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A quick look at U-SQL Database Projects

U-SQL Database Projects were released today (see here for the announcement from Microsoft) and it promises easier development and deployment. I’ve blogged in the past about using PowerShell to deploy U-SQL scripts, and I’ve worked with the older “U-SQL Project” project quite a bit, so I wanted to try the new project out as quickly as I could to see what it has to offer.Once you’ve updated to the latest version of ADL Tools, you’ll be able to select the new project type:DevelopingThe project contains a number of database object templates, allowing you to get off the mark quickly with development, and the project allows all of the usual visual studio organization with folders, and intellisense in the code editor.Object templates available:Here’s the template of a Procedure Script item:Source ControlThe projects integrates much more nicely with TFS than the older “U-SQL Project” does. It actually gives you the icons (padlock, check mark, etc..) in the solution explorer, so it actually looks like it’s under source control!Something that I’d really hoped had been fixed, but hasn’t, is when copying and renaming an existing item, it doesn’t recognize the rename. You have to undo the checkout of the non-existent object (the copy, before being renamed):Something that has been fixed is that with the older project style, you wouldn’t be able to edit the “Procedure2.usql” item from my previous example until you’d checked it in – now you can!DeploymentWhere you’re deploying to is controlled by the Cloud Explorer in Visual Studio and which Data Lakes you have access to. By right clicking and selecting deploy on the project, you are presented with a simple dialogue box where you select which Data Lake Analytics account, making it nice and easy to deploy to development vs UAT, etc…The Database Name specified in this textbox is the name of the database your project will be deployed to. Unfortunately, it is just a free form textbox, so be careful of any typos!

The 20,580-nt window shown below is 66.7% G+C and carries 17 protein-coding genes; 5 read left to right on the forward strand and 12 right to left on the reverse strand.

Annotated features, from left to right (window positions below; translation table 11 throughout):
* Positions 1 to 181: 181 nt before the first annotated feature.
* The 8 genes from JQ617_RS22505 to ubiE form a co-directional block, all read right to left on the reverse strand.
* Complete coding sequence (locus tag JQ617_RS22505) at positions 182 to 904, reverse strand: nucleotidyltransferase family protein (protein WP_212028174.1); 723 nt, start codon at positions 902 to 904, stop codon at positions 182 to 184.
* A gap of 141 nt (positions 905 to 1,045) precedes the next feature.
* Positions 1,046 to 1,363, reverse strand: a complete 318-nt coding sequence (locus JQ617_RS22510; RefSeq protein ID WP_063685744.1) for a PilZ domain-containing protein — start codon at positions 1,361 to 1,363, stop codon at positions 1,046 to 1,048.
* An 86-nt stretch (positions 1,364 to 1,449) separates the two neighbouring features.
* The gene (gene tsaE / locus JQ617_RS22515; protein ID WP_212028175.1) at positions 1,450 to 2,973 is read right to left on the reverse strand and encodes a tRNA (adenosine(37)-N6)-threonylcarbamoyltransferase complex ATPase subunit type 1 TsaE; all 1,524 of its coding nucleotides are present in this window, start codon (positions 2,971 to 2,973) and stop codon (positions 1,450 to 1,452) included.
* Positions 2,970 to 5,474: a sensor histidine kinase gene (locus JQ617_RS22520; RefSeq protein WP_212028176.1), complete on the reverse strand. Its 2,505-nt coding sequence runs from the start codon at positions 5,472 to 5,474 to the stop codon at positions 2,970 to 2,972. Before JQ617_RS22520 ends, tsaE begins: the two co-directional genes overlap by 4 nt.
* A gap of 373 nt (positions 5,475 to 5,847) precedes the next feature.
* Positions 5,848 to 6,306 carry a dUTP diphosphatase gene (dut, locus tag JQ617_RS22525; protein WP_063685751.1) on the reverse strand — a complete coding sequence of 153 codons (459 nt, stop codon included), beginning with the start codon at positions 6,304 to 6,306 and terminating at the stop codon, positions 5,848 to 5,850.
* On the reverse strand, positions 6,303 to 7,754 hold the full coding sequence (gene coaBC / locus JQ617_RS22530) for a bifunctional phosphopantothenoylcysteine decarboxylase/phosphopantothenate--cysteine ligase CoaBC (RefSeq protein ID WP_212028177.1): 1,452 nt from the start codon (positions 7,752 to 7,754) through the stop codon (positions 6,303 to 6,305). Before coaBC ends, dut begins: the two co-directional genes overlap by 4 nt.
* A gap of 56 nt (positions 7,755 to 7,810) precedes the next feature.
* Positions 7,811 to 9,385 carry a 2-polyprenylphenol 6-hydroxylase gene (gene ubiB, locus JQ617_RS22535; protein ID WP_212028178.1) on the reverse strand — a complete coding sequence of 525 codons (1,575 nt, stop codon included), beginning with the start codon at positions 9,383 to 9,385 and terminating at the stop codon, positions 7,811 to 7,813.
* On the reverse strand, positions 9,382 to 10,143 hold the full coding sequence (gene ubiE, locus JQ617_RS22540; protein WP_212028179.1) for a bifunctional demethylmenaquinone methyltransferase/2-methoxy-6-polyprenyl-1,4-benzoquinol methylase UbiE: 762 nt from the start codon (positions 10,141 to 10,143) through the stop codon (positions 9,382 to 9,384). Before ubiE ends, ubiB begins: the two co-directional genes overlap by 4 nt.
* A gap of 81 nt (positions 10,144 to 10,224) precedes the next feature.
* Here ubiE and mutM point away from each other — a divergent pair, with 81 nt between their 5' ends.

PII Anonymisation and Self-Joins in U-SQL